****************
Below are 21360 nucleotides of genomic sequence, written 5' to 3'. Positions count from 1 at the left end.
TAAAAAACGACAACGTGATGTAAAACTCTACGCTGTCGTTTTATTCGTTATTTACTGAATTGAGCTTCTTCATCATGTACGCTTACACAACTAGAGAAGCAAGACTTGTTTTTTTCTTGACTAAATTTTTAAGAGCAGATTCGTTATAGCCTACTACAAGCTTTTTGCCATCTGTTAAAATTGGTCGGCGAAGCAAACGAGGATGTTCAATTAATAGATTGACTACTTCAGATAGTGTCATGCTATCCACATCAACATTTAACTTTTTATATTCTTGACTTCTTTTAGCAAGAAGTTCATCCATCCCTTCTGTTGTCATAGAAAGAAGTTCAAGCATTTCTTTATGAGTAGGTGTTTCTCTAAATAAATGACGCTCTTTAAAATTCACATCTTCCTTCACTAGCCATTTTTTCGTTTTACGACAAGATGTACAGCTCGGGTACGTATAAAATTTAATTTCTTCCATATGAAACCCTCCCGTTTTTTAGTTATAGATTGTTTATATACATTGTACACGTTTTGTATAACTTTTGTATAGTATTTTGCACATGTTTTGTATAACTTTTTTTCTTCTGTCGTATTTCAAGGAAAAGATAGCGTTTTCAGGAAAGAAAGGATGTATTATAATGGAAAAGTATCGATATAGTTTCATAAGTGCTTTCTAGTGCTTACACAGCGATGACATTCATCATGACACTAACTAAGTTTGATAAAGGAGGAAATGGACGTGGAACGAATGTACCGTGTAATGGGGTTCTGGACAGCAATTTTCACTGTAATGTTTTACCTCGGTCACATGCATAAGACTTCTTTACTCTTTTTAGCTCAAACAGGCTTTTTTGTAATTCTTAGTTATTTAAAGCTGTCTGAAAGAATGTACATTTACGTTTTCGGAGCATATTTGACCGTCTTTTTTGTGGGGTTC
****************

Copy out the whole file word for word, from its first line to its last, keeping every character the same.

Below are 21360 nucleotides of genomic sequence, written 5' to 3'. Positions count from 1 at the left end.
TAAAAAACGACAACGTGATGTAAAACTCTACGCTGTCGTTTTATTCGTTATTTACTGAATTGAGCTTCTTCATCATGTACGCTTACACAACTAGAGAAGCAAGACTTGTTTTTTTCTTGACTAAATTTTTAAGAGCAGATTCGTTATAGCCTACTACAAGCTTTTTGCCATCTGTTAAAATTGGTCGGCGAAGCAAACGAGGATGTTCAATTAATAGATTGACTACTTCAGATAGTGTCATGCTATCCACATCAACATTTAACTTTTTATATTCTTGACTTCTTTTAGCAAGAAGTTCATCCATCCCTTCTGTTGTCATAGAAAGAAGTTCAAGCATTTCTTTATGAGTAGGTGTTTCTCTAAATAAATGACGCTCTTTAAAATTCACATCTTCCTTCACTAGCCATTTTTTCGTTTTACGACAAGATGTACAGCTCGGGTACGTATAAAATTTAATTTCTTCCATATGAAACCCTCCCGTTTTTTAGTTATAGATTGTTTATATACATTGTACACGTTTTGTATAACTTTTGTATAGTATTTTGCACATGTTTTGTATAACTTTTTTTCTTCTGTCGTATTTCAAGGAAAAGATAGCGTTTTCAGGAAAGAAAGGATGTATTATAATGGAAAAGTATCGATATAGTTTCATAAGTGCTTTCTAGTGCTTACACAGCGATGACATTCATCATGACACTAACTAAGTTTGATAAAGGAGGAAATGGACGTGGAACGAATGTACCGTGTAATGGGGTTCTGGACAGCAATTTTCACTGTAATGTTTTACCTCGGTCACATGCATAAGACTTCTTTACTCTTTTTAGCTCAAACAGGCTTTTTTGTAATTCTTAGTTATTTAAAGCTGTCTGAAAGAATGTACATTTACGTTTTCGGAGCATATTTGACCGTCTTTTTTGTGGGGTTC